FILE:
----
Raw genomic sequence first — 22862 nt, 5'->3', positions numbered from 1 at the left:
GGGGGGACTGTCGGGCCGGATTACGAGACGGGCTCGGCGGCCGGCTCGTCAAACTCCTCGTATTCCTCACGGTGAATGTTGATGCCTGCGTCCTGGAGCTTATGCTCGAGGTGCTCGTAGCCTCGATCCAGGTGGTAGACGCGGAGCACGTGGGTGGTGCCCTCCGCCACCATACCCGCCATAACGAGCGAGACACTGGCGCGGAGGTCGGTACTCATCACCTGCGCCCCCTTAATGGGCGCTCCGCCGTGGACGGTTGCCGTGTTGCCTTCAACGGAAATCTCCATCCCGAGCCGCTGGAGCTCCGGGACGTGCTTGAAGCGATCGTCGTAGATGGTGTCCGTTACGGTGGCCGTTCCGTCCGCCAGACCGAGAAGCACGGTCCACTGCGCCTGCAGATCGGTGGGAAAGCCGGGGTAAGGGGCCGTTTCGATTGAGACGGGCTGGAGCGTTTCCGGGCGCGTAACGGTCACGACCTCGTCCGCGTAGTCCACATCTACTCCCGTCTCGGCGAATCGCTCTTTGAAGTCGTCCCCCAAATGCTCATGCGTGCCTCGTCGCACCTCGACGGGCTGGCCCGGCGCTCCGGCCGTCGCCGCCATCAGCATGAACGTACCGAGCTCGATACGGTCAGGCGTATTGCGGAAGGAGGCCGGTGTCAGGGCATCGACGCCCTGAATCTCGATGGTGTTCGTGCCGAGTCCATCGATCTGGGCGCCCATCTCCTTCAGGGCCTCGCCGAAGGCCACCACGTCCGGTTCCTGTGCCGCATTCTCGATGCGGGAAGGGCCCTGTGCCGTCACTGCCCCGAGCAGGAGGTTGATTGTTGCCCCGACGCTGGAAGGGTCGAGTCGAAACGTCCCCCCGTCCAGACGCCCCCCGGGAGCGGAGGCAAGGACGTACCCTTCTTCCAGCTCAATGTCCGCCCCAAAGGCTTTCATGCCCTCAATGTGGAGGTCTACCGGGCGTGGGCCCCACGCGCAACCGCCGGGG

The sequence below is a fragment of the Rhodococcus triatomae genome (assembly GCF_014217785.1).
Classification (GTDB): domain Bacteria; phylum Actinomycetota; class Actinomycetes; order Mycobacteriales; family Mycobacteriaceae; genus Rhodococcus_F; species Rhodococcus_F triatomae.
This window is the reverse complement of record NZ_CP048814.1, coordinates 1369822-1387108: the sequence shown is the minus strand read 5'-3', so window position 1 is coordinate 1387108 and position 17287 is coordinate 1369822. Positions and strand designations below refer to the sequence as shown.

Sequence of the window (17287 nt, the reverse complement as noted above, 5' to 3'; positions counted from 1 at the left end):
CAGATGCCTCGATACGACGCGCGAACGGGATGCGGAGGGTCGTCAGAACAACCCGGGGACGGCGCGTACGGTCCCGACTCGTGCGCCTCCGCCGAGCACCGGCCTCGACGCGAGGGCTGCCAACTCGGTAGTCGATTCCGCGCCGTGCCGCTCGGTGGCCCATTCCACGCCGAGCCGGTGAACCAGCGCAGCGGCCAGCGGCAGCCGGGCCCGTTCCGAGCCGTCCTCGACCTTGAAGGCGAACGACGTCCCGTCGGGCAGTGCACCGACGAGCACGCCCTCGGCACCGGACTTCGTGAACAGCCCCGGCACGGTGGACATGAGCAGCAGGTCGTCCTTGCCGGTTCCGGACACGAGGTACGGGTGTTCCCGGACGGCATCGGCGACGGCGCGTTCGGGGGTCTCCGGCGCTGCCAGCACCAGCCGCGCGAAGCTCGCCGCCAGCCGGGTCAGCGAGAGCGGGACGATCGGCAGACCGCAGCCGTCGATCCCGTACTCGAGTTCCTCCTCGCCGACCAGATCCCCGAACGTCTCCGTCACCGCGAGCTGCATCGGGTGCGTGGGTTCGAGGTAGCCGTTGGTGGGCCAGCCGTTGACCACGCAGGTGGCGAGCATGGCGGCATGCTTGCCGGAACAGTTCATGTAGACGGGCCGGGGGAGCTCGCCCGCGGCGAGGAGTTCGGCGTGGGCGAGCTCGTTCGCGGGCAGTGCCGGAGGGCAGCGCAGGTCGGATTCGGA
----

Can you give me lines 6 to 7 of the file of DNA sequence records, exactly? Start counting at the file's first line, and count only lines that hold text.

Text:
Sequence of the window (17287 nt, the reverse complement as noted above, 5' to 3'; positions counted from 1 at the left end):
CAGATGCCTCGATACGACGCGCGAACGGGATGCGGAGGGTCGTCAGAACAACCCGGGGACGGCGCGTACGGTCCCGACTCGTGCGCCTCCGCCGAGCACCGGCCTCGACGCGAGGGCTGCCAACTCGGTAGTCGATTCCGCGCCGTGCCGCTCGGTGGCCCATTCCACGCCGAGCCGGTGAACCAGCGCAGCGGCCAGCGGCAGCCGGGCCCGTTCCGAGCCGTCCTCGACCTTGAAGGCGAACGACGTCCCGTCGGGCAGTGCACCGACGAGCACGCCCTCGGCACCGGACTTCGTGAACAGCCCCGGCACGGTGGACATGAGCAGCAGGTCGTCCTTGCCGGTTCCGGACACGAGGTACGGGTGTTCCCGGACGGCATCGGCGACGGCGCGTTCGGGGGTCTCCGGCGCTGCCAGCACCAGCCGCGCGAAGCTCGCCGCCAGCCGGGTCAGCGAGAGCGGGACGATCGGCAGACCGCAGCCGTCGATCCCGTACTCGAGTTCCTCCTCGCCGACCAGATCCCCGAACGTCTCCGTCACCGCGAGCTGCATCGGGTGCGTGGGTTCGAGGTAGCCGTTGGTGGGCCAGCCGTTGACCACGCAGGTGGCGAGCATGGCGGCATGCTTGCCGGAACAGTTCATGTAGACGGGCCGGGGGAGCTCGCCCGCGGCGAGGAGTTCGGCGTGGGCGAGCTCGTTCGCGGGCAGTGCCGGAGGGCAGCGCAGGTCGGATTCGGA